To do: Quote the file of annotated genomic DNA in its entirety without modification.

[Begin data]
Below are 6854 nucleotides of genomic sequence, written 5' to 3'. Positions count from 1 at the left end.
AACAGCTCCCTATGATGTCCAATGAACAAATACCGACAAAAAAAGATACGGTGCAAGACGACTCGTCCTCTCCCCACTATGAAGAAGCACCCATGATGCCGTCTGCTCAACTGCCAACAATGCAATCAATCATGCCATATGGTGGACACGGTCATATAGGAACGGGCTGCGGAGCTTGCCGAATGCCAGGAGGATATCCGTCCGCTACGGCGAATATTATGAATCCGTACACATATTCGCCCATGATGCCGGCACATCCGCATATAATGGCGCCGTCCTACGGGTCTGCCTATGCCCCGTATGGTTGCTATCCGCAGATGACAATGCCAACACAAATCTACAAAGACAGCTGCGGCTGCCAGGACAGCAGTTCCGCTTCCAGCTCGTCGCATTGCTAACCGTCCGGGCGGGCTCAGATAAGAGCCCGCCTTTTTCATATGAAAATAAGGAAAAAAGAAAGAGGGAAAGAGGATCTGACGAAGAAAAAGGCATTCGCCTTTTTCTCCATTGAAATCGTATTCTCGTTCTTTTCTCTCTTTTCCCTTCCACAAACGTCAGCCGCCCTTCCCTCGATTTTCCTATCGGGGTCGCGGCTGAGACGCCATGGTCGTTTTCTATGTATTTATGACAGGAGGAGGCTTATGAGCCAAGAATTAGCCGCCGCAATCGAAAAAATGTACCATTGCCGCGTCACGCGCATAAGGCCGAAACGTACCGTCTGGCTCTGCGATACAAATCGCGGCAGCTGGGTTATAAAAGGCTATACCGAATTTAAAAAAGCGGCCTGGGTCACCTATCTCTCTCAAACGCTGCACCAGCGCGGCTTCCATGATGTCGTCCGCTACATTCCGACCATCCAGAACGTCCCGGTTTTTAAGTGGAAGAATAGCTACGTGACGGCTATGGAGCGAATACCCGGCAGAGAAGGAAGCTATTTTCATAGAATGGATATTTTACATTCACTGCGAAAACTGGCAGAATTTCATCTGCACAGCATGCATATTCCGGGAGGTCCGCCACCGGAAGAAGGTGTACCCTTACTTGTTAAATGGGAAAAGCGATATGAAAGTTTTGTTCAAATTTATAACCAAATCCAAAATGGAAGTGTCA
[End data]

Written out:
Below are 6854 nucleotides of genomic sequence, written 5' to 3'. Positions count from 1 at the left end.
AACAGCTCCCTATGATGTCCAATGAACAAATACCGACAAAAAAAGATACGGTGCAAGACGACTCGTCCTCTCCCCACTATGAAGAAGCACCCATGATGCCGTCTGCTCAACTGCCAACAATGCAATCAATCATGCCATATGGTGGACACGGTCATATAGGAACGGGCTGCGGAGCTTGCCGAATGCCAGGAGGATATCCGTCCGCTACGGCGAATATTATGAATCCGTACACATATTCGCCCATGATGCCGGCACATCCGCATATAATGGCGCCGTCCTACGGGTCTGCCTATGCCCCGTATGGTTGCTATCCGCAGATGACAATGCCAACACAAATCTACAAAGACAGCTGCGGCTGCCAGGACAGCAGTTCCGCTTCCAGCTCGTCGCATTGCTAACCGTCCGGGCGGGCTCAGATAAGAGCCCGCCTTTTTCATATGAAAATAAGGAAAAAAGAAAGAGGGAAAGAGGATCTGACGAAGAAAAAGGCATTCGCCTTTTTCTCCATTGAAATCGTATTCTCGTTCTTTTCTCTCTTTTCCCTTCCACAAACGTCAGCCGCCCTTCCCTCGATTTTCCTATCGGGGTCGCGGCTGAGACGCCATGGTCGTTTTCTATGTATTTATGACAGGAGGAGGCTTATGAGCCAAGAATTAGCCGCCGCAATCGAAAAAATGTACCATTGCCGCGTCACGCGCATAAGGCCGAAACGTACCGTCTGGCTCTGCGATACAAATCGCGGCAGCTGGGTTATAAAAGGCTATACCGAATTTAAAAAAGCGGCCTGGGTCACCTATCTCTCTCAAACGCTGCACCAGCGCGGCTTCCATGATGTCGTCCGCTACATTCCGACCATCCAGAACGTCCCGGTTTTTAAGTGGAAGAATAGCTACGTGACGGCTATGGAGCGAATACCCGGCAGAGAAGGAAGCTATTTTCATAGAATGGATATTTTACATTCACTGCGAAAACTGGCAGAATTTCATCTGCACAGCATGCATATTCCGGGAGGTCCGCCACCGGAAGAAGGTGTACCCTTACTTGTTAAATGGGAAAAGCGATATGAAAGTTTTGTTCAAATTTATAACCAAATCCAAAATGGAAGTGTCA